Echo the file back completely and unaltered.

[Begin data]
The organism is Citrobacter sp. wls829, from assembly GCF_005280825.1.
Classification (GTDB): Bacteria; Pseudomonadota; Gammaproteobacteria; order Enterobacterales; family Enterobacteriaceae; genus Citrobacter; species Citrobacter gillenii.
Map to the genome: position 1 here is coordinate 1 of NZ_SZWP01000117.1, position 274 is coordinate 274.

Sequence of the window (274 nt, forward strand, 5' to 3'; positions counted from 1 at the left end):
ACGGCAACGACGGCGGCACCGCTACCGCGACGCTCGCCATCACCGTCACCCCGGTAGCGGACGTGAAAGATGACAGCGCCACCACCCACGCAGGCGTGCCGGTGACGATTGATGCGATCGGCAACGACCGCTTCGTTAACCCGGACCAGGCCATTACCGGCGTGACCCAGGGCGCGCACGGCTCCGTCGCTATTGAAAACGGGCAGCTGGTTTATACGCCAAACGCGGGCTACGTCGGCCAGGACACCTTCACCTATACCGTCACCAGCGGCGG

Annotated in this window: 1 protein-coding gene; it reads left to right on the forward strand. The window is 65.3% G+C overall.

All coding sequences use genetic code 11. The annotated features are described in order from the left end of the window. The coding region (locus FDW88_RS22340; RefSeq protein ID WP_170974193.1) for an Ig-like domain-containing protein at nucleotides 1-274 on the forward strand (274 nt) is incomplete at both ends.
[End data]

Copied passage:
The organism is Citrobacter sp. wls829, from assembly GCF_005280825.1.
Classification (GTDB): Bacteria; Pseudomonadota; Gammaproteobacteria; order Enterobacterales; family Enterobacteriaceae; genus Citrobacter; species Citrobacter gillenii.
Map to the genome: position 1 here is coordinate 1 of NZ_SZWP01000117.1, position 274 is coordinate 274.

Sequence of the window (274 nt, forward strand, 5' to 3'; positions counted from 1 at the left end):
ACGGCAACGACGGCGGCACCGCTACCGCGACGCTCGCCATCACCGTCACCCCGGTAGCGGACGTGAAAGATGACAGCGCCACCACCCACGCAGGCGTGCCGGTGACGATTGATGCGATCGGCAACGACCGCTTCGTTAACCCGGACCAGGCCATTACCGGCGTGACCCAGGGCGCGCACGGCTCCGTCGCTATTGAAAACGGGCAGCTGGTTTATACGCCAAACGCGGGCTACGTCGGCCAGGACACCTTCACCTATACCGTCACCAGCGGCGG

Annotated in this window: 1 protein-coding gene; it reads left to right on the forward strand. The window is 65.3% G+C overall.

All coding sequences use genetic code 11. The annotated features are described in order from the left end of the window. The coding region (locus FDW88_RS22340; RefSeq protein ID WP_170974193.1) for an Ig-like domain-containing protein at nucleotides 1-274 on the forward strand (274 nt) is incomplete at both ends.